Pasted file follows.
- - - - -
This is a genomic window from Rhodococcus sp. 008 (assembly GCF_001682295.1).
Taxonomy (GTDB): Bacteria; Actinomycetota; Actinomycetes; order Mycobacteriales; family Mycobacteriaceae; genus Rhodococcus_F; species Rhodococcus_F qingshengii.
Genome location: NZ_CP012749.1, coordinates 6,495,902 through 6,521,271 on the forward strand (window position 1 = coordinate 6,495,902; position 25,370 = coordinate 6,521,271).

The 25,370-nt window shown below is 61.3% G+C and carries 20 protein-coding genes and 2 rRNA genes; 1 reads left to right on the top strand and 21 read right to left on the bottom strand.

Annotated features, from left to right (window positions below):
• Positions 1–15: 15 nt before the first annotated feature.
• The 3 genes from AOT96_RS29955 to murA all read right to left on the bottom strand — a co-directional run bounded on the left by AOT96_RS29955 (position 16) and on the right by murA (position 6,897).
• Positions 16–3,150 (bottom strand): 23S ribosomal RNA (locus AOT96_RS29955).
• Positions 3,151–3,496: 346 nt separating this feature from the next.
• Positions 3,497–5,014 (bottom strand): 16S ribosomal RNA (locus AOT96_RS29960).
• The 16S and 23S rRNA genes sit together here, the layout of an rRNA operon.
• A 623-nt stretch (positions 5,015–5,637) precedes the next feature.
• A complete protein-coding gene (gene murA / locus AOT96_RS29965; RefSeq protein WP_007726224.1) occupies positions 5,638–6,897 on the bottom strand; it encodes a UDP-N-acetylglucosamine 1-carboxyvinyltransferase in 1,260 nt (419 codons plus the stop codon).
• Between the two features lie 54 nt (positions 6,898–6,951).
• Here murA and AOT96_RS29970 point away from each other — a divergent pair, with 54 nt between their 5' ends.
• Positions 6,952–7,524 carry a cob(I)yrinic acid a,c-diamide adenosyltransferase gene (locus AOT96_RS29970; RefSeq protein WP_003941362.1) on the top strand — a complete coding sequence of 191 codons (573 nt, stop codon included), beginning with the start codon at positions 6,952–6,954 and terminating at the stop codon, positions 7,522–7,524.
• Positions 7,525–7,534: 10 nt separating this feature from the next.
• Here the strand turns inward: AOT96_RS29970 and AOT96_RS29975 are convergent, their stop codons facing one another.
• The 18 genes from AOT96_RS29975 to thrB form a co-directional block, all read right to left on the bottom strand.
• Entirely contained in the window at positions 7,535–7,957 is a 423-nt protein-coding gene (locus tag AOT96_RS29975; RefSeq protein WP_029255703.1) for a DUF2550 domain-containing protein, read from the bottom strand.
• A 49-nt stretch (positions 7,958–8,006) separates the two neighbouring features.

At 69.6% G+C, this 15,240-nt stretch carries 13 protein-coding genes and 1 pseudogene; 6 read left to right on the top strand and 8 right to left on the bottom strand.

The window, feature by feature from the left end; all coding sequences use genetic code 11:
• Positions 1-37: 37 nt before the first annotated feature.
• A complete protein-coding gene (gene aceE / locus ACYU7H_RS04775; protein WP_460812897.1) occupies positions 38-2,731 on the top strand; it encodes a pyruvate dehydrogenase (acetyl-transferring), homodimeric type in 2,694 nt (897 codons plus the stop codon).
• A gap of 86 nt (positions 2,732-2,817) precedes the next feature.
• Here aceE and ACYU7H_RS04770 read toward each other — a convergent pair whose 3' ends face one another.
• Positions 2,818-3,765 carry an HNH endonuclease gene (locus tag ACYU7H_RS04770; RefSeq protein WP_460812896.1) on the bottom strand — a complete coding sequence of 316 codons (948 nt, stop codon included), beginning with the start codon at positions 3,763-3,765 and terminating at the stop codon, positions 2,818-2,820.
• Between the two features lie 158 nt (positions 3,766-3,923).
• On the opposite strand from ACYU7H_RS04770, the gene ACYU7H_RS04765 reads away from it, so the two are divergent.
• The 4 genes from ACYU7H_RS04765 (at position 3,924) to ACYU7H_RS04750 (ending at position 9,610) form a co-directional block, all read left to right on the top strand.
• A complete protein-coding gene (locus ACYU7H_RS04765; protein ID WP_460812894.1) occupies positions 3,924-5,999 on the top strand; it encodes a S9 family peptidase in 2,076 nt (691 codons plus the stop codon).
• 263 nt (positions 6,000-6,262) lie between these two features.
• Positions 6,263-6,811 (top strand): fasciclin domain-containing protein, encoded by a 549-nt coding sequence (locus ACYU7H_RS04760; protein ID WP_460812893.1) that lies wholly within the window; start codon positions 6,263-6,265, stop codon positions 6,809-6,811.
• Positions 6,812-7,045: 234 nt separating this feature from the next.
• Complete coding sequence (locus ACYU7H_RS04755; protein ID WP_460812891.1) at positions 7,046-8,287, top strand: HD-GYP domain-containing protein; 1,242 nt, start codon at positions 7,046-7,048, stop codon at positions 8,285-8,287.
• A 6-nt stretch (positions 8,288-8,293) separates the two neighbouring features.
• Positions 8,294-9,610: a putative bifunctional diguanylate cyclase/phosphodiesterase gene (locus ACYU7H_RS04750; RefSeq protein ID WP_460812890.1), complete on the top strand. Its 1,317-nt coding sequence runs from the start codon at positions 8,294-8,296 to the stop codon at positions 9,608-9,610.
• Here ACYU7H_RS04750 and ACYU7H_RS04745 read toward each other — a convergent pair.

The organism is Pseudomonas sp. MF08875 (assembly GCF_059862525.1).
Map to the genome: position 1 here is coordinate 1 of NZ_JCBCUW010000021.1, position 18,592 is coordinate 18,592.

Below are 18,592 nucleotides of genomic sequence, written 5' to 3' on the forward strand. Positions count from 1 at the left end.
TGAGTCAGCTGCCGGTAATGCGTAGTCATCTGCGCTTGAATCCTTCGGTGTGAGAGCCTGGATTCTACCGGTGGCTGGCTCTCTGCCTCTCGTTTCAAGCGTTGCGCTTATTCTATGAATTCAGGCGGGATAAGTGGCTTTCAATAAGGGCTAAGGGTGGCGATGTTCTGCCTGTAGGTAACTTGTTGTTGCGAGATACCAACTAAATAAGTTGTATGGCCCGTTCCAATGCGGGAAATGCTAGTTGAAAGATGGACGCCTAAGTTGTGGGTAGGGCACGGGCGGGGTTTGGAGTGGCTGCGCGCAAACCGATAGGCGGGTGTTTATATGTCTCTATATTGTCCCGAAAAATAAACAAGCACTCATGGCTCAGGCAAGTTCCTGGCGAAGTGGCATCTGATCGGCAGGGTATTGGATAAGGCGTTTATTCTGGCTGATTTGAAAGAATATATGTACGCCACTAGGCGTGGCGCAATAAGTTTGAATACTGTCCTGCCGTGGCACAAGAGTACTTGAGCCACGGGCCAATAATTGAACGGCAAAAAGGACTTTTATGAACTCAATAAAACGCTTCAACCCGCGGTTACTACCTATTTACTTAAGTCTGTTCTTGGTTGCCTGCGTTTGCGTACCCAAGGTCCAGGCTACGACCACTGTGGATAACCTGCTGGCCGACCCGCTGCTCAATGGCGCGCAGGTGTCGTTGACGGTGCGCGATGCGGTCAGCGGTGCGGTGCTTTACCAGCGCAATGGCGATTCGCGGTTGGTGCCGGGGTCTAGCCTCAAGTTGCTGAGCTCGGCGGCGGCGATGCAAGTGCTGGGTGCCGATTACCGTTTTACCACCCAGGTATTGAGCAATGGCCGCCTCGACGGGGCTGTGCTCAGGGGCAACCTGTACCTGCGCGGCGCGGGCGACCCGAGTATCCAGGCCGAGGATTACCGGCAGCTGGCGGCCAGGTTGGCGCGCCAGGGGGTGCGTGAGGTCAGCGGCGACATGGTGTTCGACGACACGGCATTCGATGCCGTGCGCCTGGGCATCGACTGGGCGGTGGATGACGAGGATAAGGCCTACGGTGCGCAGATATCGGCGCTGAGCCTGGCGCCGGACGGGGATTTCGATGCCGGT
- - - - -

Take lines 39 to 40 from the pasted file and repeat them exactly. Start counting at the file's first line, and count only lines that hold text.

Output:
• Here ACYU7H_RS04750 and ACYU7H_RS04745 read toward each other — a convergent pair.

The organism is Pseudomonas sp. MF08875 (assembly GCF_059862525.1).